An onsite manager from Sunshine Coast contacted accomnews this week, claiming that Expedia has been selling online bookings to consumers at a 15 per cent discount unbeknownst to providers.
The OTA recently acquired Wotif and since then, according to the manager, she received a call from a travel agent who explained guests were able to book cheaper online. The manager told accomnews: “I then went online to check that what she was telling me was correct. I couldn’t believe that [they] were selling our apartments 15 per cent cheaper online to our guests without any knowledge to us.
“I find [this] extremely unscrupulous as the rate that I put online within my channel manager ResOnline goes across the board to all of the online booking sites including our website. Due to this I have disconnected our link with Expedia and Wotif within our ResOnline channel manager.”
She added that she immediately tried to contact Expedia for clarification, asking them to disconnect her property’s link with any other booking sites associated with the OTA, via email and telephone but received no answer.
While the manager’s online rates were set at $575 and $475, the OTA had been advertising bookings at $439.88 and $363.38. After calling Expedia Hotel Assistance, she claimed she was given a phone number to call and cancel any bookings made through Expedia, but the number did not work when used.
“They were charging us 23.5 per cent commission,” she added.
Although she was able to disconnect from the OTA via ResOnline, the property was allegedly still being advertised on Wotif and guests were continuing to book and arrive. “Can you please have Wotif disconnected at your end so that we don’t receive any more of your clients on our doorstep that we have no knowledge of, as we are booked out and have nowhere for them to stay,” the manager said in an email to Expedia.
After sending another strongly worded email to the OTA, she received an email informing her that the discounted price offered was part of a “package booking” incorporating hotel stays and flights.
The Expedia representative said: “The package path forms part of your agreement where a 10 per cent discount is provided to the guest directly and is not part of Expedia’s compensation, it’s a direct benefit to the guest just like with any standard promotion. I hope this has helped to explain how it works and operates and why you have received this booking.”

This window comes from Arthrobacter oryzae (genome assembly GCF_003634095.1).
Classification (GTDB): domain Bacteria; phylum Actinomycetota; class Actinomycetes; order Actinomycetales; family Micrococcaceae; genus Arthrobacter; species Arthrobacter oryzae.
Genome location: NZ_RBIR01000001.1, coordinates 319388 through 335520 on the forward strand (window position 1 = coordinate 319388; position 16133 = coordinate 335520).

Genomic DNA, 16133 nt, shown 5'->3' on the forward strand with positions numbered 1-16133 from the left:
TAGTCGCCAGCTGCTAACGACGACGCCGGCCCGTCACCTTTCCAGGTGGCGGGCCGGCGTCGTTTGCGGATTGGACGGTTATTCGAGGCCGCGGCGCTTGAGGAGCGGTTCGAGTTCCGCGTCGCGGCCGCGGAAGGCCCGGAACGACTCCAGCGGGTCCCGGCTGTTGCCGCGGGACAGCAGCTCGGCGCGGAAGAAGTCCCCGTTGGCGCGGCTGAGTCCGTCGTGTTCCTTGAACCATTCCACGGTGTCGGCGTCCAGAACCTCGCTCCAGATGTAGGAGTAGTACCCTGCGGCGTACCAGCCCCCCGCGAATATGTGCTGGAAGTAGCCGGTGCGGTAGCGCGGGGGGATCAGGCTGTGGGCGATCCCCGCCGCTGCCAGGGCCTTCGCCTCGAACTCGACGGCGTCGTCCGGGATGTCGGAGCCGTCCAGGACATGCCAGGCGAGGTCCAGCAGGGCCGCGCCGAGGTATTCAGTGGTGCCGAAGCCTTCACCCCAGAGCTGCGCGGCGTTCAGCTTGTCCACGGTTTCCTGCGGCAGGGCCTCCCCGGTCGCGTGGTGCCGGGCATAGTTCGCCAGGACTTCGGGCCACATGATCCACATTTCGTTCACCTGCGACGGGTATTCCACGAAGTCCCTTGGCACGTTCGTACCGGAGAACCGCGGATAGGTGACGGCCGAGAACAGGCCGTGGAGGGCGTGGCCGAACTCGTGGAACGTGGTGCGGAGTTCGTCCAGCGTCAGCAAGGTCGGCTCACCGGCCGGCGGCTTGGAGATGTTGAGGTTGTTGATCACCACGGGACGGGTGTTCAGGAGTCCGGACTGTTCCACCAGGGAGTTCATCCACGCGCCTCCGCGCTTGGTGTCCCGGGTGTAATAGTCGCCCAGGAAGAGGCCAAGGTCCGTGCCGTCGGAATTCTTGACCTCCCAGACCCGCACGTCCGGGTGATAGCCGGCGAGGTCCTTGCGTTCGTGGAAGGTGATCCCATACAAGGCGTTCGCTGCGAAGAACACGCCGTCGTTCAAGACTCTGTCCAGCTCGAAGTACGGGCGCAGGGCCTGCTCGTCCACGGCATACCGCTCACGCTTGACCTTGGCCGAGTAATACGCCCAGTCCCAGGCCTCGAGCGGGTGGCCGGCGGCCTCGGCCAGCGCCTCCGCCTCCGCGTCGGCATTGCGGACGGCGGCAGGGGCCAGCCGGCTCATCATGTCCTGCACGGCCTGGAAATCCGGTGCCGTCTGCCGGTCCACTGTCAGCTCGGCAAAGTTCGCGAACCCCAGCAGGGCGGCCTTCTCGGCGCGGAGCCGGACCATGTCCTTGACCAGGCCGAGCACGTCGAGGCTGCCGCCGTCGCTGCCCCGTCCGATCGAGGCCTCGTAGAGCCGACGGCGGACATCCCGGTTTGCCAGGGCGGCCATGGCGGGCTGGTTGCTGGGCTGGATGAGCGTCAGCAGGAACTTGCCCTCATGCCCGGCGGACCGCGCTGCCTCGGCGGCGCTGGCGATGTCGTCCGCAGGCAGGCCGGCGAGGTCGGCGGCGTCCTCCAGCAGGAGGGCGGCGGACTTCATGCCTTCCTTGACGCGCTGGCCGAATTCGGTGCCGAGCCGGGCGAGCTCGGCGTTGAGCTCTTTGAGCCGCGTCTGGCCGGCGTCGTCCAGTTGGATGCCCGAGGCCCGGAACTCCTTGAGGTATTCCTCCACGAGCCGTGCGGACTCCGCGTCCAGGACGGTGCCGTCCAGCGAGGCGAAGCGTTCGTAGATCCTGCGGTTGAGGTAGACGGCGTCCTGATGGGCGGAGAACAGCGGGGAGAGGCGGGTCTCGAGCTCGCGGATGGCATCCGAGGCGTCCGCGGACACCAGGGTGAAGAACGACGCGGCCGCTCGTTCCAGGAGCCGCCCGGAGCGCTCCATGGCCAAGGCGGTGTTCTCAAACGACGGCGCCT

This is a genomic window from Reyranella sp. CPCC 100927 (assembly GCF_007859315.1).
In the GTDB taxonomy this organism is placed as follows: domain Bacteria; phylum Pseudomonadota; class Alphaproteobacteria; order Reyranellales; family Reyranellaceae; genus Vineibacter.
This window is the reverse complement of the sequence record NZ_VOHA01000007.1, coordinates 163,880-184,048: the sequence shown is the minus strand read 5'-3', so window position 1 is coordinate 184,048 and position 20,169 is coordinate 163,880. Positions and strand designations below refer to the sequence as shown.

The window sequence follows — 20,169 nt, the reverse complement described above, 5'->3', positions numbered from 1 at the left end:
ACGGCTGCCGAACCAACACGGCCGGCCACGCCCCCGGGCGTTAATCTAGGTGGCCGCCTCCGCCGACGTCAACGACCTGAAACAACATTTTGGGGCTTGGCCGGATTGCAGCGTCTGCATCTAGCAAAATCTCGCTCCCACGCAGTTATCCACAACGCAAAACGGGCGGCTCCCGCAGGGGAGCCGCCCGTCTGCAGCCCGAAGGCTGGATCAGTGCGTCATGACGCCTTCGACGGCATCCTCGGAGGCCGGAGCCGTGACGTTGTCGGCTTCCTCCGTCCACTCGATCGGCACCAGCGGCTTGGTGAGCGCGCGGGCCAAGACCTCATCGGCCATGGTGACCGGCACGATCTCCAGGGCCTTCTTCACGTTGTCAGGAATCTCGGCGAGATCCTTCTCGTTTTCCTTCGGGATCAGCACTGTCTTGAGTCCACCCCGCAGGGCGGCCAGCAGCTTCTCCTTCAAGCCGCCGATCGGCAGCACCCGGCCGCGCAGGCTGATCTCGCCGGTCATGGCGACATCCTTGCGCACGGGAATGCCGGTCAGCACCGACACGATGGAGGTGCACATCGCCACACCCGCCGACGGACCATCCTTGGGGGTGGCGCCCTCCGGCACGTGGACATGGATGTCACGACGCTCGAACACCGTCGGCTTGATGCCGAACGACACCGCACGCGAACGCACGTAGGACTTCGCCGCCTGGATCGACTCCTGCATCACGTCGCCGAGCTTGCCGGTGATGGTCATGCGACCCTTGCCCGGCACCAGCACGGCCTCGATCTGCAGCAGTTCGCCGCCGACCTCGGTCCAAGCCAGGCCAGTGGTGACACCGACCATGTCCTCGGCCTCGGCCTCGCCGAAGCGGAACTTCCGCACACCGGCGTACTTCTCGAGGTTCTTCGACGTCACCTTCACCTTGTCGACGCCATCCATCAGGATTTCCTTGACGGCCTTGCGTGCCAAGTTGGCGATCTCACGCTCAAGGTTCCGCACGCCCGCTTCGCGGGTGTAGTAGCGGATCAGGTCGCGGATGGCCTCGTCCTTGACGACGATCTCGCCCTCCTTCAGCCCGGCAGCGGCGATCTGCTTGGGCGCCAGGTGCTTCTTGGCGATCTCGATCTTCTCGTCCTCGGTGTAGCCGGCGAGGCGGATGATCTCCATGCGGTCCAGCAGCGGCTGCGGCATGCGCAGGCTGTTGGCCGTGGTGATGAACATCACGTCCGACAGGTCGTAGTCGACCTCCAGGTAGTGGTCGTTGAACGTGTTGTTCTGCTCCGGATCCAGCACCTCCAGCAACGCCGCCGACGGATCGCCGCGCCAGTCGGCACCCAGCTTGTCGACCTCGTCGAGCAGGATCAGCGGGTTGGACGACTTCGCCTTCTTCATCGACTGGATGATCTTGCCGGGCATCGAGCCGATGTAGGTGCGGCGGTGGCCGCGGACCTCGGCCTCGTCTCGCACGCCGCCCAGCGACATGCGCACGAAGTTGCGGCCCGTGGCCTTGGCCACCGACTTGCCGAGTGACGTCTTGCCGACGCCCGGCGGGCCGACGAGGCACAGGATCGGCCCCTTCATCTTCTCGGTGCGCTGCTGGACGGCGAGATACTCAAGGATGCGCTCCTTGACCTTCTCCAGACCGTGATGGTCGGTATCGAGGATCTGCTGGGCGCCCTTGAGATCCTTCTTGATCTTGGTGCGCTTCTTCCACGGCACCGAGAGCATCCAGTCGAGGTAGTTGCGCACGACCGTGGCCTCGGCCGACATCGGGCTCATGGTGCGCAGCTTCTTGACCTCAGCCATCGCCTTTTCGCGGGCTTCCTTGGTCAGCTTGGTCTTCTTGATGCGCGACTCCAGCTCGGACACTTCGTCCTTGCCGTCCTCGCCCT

One of the key issues here seems to be the difficulty managers have contacting someone within the OTA who can resolve issues within Australia. The rep this manager was able to reach over the phone was based overseas and therefore unable to provide her with information or contact details specific to Australia.
Has anyone else experienced something similar in the aftermath of an OTA acquisition?
accomnews has contacted Expedia and will update this story with their response as soon as it is received.
Expedia sent accomnews the following statement earlier today:
“In addition to hotel-only bookings, Expedia offers consumers the opportunity to save money when booking multiple travel components together for the same trip, otherwise known as a package. This is a special opaque rate only offered to consumers shopping for multiple travel components (such as flight and accommodations) and is not surfaced to consumers looking only for hotels alone. Package rates are a standard part of our contractual arrangements. Our hotel partners tell us that package bookings are beneficial because they are generally made farther in advance, for longer lengths of stay, and typically have half the cancellation rate of a hotel-only booking. Package rates benefit customers by offering incentives to book multiple products at the same time. Our locally-based team of more than 50 people focused on the Australian market are happy to help our valuable partners better understand the terms of these arrangements.”